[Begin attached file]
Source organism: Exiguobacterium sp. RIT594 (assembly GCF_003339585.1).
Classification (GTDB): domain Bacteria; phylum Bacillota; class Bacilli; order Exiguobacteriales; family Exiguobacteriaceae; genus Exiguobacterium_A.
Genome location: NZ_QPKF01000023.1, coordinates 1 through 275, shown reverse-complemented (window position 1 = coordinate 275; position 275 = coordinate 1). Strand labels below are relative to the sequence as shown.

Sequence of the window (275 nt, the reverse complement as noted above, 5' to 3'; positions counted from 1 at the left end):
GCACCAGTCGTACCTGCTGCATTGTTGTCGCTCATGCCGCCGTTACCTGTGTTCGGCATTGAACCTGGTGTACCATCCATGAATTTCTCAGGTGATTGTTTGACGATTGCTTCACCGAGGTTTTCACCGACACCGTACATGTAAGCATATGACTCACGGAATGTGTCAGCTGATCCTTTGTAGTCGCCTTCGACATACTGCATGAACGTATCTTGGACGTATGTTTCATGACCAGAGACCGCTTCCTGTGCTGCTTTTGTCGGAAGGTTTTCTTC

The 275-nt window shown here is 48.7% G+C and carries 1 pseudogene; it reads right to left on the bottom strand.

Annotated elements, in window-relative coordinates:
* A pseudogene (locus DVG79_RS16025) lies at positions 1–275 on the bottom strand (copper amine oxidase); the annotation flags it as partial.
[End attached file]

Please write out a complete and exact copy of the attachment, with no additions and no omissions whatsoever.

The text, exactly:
Source organism: Exiguobacterium sp. RIT594 (assembly GCF_003339585.1).
Classification (GTDB): domain Bacteria; phylum Bacillota; class Bacilli; order Exiguobacteriales; family Exiguobacteriaceae; genus Exiguobacterium_A.
Genome location: NZ_QPKF01000023.1, coordinates 1 through 275, shown reverse-complemented (window position 1 = coordinate 275; position 275 = coordinate 1). Strand labels below are relative to the sequence as shown.

Sequence of the window (275 nt, the reverse complement as noted above, 5' to 3'; positions counted from 1 at the left end):
GCACCAGTCGTACCTGCTGCATTGTTGTCGCTCATGCCGCCGTTACCTGTGTTCGGCATTGAACCTGGTGTACCATCCATGAATTTCTCAGGTGATTGTTTGACGATTGCTTCACCGAGGTTTTCACCGACACCGTACATGTAAGCATATGACTCACGGAATGTGTCAGCTGATCCTTTGTAGTCGCCTTCGACATACTGCATGAACGTATCTTGGACGTATGTTTCATGACCAGAGACCGCTTCCTGTGCTGCTTTTGTCGGAAGGTTTTCTTC

The 275-nt window shown here is 48.7% G+C and carries 1 pseudogene; it reads right to left on the bottom strand.

Annotated elements, in window-relative coordinates:
* A pseudogene (locus DVG79_RS16025) lies at positions 1–275 on the bottom strand (copper amine oxidase); the annotation flags it as partial.